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The Italian Bombshell Who Proved That Life Is About Much More Than Curves

Portrait of actress Gina Lollobrigida. - Peter Stackpole—The LIFE Picture Collection/Getty Images
Portrait of actress Gina Lollobrigida. Peter Stackpole—The LIFE Picture Collection/Getty Images

Gina Lollobrigida, who called her rivalry with Sophia Loren a creation of the gossip machine, has had a long and storied life in the limelight

Portrait of actress Gina Lollobrigida. Peter Stackpole—The LIFE Picture Collection/Getty Images
Lollobrigida at the vegetable market. Peter Stackpole—The LIFE Picture Collection/Getty Images
Caption from LIFE. Visiting an Italian market in city, Gina accepts bold overtures of an admiring vegetable vendor. "See, a fine, beautiful Italian girl," he said. "They all speak very bad Italian here," Gina noted later. Peter Stackpole—The LIFE Picture Collection/Getty Images
Lollobrigida inspecting chickens. Peter Stackpole—The LIFE Picture Collection/Getty Images
Caption from LIFE. "I don't care if a thousand people look at me," says Gina of oglers she attracted on a walk down King Street. The only unforgivable sin is to mistake her for Sophia Loren. "We are as different as a fine race horse and a goat," Gina says, without specifying which is which. Peter Stackpole—The LIFE Picture Collection/Getty Images
Caption from LIFE. A nervous Gina sallies forth for driving lesson in Toronto's traffic, wearing new high-crowned straw hat, piloting a borrowed Cadillac. Milko's coaching rattled her, but she passed test for Canadian license. Peter Stackpole—The LIFE Picture Collection/Getty Images
Caption from LIFE. Mobbed by costumed members of a junior theatrical group at a Toronto park, she patiently signs autographs for them. She is resigned to these jobs. "What can I do?" Gina asks, "They all adore me." Peter Stackpole—The LIFE Picture Collection/Getty Images
Lollobrigida and her husband Milko Scofic sitting on boat. Peter Stackpole—The LIFE Picture Collection/Getty Images
Caption from LIFE. Nuzzled by a tame deer, Gina enjoys a five-day trip to the woods. Her biggest thrill came from seeing northern lights for the first time. "Everything is so peaceful here," she said. "This is good for us all." Peter Stackpole—The LIFE Picture Collection/Getty Images
Lollobrigida and her son Milko feeding a deer. Peter Stackpole—The LIFE Picture Collection/Getty Images
Lollobrigida taking a photo with one of her cameras. Peter Stackpole—The LIFE Picture Collection/Getty Images
Lollobrigida and her son Milko. Peter Stackpole—The LIFE Picture Collection/Getty Images
Caption from LIFE. An enthusiastic and expert photographer, Gina pursued son Milko relentlessly during vacation, using four brand-new still and movie cameras. Here her husband, Milko Scofic, helps corner the boy. Peter Stackpole—The LIFE Picture Collection/Getty Images
Caption from LIFE. Parting the curtains she bought especially to hide her bedroom on first floor, Gina looks out at knots of people who gathered in front of house. City finally provided a policeman to keep crowds moving. Peter Stackpole—The LIFE Picture Collection/Getty Images
Caption from LIFE. Game of hide-and-seek occupies actress and Milko on porch of Toronto home. "I have to be away so much," she says, "that when I'm home I want to take him everywhere, be with him all the time." Peter Stackpole—The LIFE Picture Collection/Getty Images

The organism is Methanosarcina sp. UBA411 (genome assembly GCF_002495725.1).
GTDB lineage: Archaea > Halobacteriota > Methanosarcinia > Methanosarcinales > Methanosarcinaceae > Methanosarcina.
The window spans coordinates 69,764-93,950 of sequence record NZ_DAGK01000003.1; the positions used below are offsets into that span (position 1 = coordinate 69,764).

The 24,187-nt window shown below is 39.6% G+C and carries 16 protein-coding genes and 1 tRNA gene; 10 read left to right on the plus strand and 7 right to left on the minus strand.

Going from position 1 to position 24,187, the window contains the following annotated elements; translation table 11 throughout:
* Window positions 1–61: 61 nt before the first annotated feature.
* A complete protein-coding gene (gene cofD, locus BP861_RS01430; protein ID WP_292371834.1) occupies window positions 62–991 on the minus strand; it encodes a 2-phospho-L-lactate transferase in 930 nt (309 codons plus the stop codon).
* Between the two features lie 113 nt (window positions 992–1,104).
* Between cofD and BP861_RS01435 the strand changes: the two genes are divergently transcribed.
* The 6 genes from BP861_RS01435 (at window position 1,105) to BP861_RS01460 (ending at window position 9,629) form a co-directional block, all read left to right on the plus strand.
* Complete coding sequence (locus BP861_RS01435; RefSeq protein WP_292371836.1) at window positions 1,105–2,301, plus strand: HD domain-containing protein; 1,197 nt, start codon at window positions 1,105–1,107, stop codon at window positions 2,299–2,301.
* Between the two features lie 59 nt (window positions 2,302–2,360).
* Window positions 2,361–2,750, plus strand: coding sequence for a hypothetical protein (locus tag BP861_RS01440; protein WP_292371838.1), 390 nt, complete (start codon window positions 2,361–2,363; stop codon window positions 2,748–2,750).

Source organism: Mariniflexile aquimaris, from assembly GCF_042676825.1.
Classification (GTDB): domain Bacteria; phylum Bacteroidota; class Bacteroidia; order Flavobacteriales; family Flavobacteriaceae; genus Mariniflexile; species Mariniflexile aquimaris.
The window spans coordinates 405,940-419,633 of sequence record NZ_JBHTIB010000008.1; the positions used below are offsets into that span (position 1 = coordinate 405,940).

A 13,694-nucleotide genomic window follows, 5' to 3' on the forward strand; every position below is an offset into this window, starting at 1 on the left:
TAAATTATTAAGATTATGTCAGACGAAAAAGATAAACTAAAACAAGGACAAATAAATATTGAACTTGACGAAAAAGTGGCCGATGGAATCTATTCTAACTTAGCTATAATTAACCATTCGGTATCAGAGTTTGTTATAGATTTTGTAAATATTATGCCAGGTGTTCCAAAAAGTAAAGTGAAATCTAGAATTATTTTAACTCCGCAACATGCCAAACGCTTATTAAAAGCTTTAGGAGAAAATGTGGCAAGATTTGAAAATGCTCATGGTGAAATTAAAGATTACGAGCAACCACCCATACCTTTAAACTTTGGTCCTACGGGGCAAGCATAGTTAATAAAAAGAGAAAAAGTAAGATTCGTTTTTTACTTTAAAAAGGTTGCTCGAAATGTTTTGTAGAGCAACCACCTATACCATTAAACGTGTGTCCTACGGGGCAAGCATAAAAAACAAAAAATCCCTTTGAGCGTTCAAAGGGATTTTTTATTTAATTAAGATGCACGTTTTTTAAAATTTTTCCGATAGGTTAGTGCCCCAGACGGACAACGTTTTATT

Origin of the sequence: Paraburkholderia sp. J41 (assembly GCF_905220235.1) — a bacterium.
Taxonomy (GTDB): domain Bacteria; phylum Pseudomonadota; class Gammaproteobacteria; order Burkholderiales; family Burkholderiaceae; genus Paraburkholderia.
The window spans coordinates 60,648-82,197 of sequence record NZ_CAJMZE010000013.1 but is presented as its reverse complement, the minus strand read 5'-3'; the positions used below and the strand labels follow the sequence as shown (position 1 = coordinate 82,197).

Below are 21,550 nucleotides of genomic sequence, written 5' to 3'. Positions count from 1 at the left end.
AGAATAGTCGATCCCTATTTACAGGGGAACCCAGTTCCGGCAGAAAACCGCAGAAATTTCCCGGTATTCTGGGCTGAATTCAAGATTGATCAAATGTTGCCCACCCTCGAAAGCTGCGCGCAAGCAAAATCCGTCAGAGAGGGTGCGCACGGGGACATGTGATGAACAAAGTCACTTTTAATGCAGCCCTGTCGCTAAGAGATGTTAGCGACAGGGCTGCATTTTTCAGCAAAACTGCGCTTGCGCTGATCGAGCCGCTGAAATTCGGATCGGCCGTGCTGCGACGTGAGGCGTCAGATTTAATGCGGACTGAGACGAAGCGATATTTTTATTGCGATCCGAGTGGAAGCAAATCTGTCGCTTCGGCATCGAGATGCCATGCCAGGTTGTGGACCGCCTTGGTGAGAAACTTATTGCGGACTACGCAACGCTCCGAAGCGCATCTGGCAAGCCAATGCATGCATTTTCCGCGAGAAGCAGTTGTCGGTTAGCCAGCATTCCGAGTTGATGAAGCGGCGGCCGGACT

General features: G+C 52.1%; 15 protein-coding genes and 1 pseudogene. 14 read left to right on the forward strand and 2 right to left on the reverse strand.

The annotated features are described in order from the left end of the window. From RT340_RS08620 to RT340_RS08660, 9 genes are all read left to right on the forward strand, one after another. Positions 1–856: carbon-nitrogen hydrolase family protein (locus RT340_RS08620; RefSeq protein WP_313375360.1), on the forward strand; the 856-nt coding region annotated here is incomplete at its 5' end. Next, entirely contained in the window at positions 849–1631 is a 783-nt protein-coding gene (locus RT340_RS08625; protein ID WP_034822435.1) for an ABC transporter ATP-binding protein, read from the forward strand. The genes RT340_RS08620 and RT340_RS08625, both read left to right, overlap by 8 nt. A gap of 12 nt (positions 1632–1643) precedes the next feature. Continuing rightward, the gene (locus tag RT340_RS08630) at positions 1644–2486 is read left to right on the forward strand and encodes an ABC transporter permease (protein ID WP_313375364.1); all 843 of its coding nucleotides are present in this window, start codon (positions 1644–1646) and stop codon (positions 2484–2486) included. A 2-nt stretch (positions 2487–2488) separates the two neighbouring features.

Lollobrigida relaxing at her home in Toronto. Peter Stackpole—The LIFE Picture Collection/Getty Images

When Gina Lollobrigida left her native Italy for Toronto in 1960, LIFE Magazine called her “the most fetching argument ever advanced for liberal immigration policies.” Intended as a compliment then but reading much more like objectification today, the statement certainly captured the mania that surrounded the actress at the height of her career—or at least, the first of her several careers.

Affectionately nicknamed La Lollo and Gina Bambina by her fans, Lollobrigida emerged as a star at around the same time as Sophia Loren, despite being eight years her senior. After placing third in the Miss Italia pageant in 1947, she began acting in Italian films, and then opposite some of America’s biggest leading men: Errol Flynn, Rock Hudson, Frank Sinatra.

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Lollobrigida and Loren shared good looks, sometimes-scarlet coiffures and successful international acting careers, leading to intense speculation about a rivalry. Though Lollobrigida later chalked it up to rumors fanned by Loren’s publicity team, she didn’t quite deny it at the time, telling LIFE, “We are as different as a fine race horse and a goat.”

When LIFE featured the actress at the time of her move to Canada (for the purposes of lower taxes and legal status for her Yugoslavian husband), she was well into a film career that would last another decade before slowing significantly. But Lollobrigida was a reluctant star to begin with, later explaining that she only became an actress “because the public wanted me to be one.”

Having studied art in school before her film career, she went on to pursue sculpting once the demands of being an international sex symbol, for better or for worse, lessened. And her art has been only one of several second-act careers. Lollobrigida became a well-regarded photojournalist in the 1970s, scoring an exclusive interview with Fidel Castro. Having moved back from Canada to Italy, she made a brief detour, in 1999, to run (unsuccessfully) for a seat in European Parliament.

A magazine profile half a century ago may have focused on the oglers and the beauty and the fame, but Lollobrigida has gone on to prove that there was more to her story than her status as a bombshell.

Liz Ronk, who edited this gallery, is the Photo Editor for LIFE.com. Follow her on Twitter @lizabethronk.

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